Russian Ruble Falls Sharply as Incredible Rebound Falters

Russian ruble and U.S. dollar banknotes are seen on a table at a bank in Moscow.

The ruble fell sharply Friday afternoon, having surged to fresh 2015 highs in the morning, after the Central Bank said it was increasing the rate at which it lends foreign currency to banks in weekly repo auctions.

By the end of trading Friday the ruble was 3.1 percent down against the dollar at about 53.52.

The ruble had been up as much as 2 percent against the dollar in the morning, continuing a week-long rally and setting a new 2015 high of 50.27 against the dollar.

However, in the afternoon the ruble's gains were first eroded and eventually turned negative, after the Central Bank said that from Monday it was raising the rates at which it lends foreign currency to banks.

Repo rates were raised to LIBOR plus 1.5 percentage points for 7-day repos, to LIBOR plus 1.75 percentage points for 28-day repos and to LIBOR plus 2 percentage points for one-year repos.

Previously the spread over LIBOR was 1 percentage point, having been raised from 0.5 percentage points on March 27.

The Central Bank has been providing foreign currency to banks via repos since October, when it introduced the tool as a new instrument for regulating the currency market, at a time when the plummeting ruble threatened financial stability.

Since then, the cheap repo loans have helped address chronic forex shortages, with the ruble's recent rally signaling reduced need for emergency Central Bank financing.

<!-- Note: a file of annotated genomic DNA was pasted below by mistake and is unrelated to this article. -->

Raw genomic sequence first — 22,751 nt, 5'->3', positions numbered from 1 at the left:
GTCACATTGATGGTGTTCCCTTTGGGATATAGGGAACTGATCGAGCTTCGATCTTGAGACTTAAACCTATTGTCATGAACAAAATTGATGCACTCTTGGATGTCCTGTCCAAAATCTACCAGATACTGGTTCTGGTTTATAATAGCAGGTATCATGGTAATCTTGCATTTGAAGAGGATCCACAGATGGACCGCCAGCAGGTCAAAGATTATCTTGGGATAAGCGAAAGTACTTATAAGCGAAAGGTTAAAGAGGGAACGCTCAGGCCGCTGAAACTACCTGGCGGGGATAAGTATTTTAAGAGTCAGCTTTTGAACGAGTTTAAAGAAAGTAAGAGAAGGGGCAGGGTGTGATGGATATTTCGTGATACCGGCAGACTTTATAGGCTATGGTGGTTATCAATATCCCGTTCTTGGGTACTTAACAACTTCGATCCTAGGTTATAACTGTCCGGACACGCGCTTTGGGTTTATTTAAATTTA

The ruble is still up around 7 percent against the dollar this week, taking many analysts by surprise as the Russian currency has largely decoupled from the oil price, which is typically its key driver.

On Friday international oil benchmark Brent was up over 1.5 percent to $57.6 per barrel.

BCS analyst Mark Bradford said in a morning note that the ruble was being supported by the calm situation in eastern Ukraine, where February's Minsk peace deal appears to be holding following months of fighting between government forces and separatists.

"All the same one can't exclude a [downward] correction for both the ruble and stock indexes," he wrote, estimating the ruble's fair value at 57-58 per dollar at current oil prices.

Analysts at Rosbank said that the ruble was being buoyed by attractive ruble interest rates on currency forwards and local treasury bonds, as well as technical factors.

"The USD/RUB pair is approaching the level of the 200-day average (49.44 rubles per dollar), which strengthens the strategy of selling foreign currency," they wrote.

Russian stock indexes also turned negative on Friday afternoon, reflecting the reversal in the ruble, after strong gains in the dollar-based RTS index in the morning.

The RTS closed down 0.4 percent at 999 points, after having been 3 percent up on the day earlier in the session, while the ruble-based MICEX index was down 0.6 percent to 1,657.

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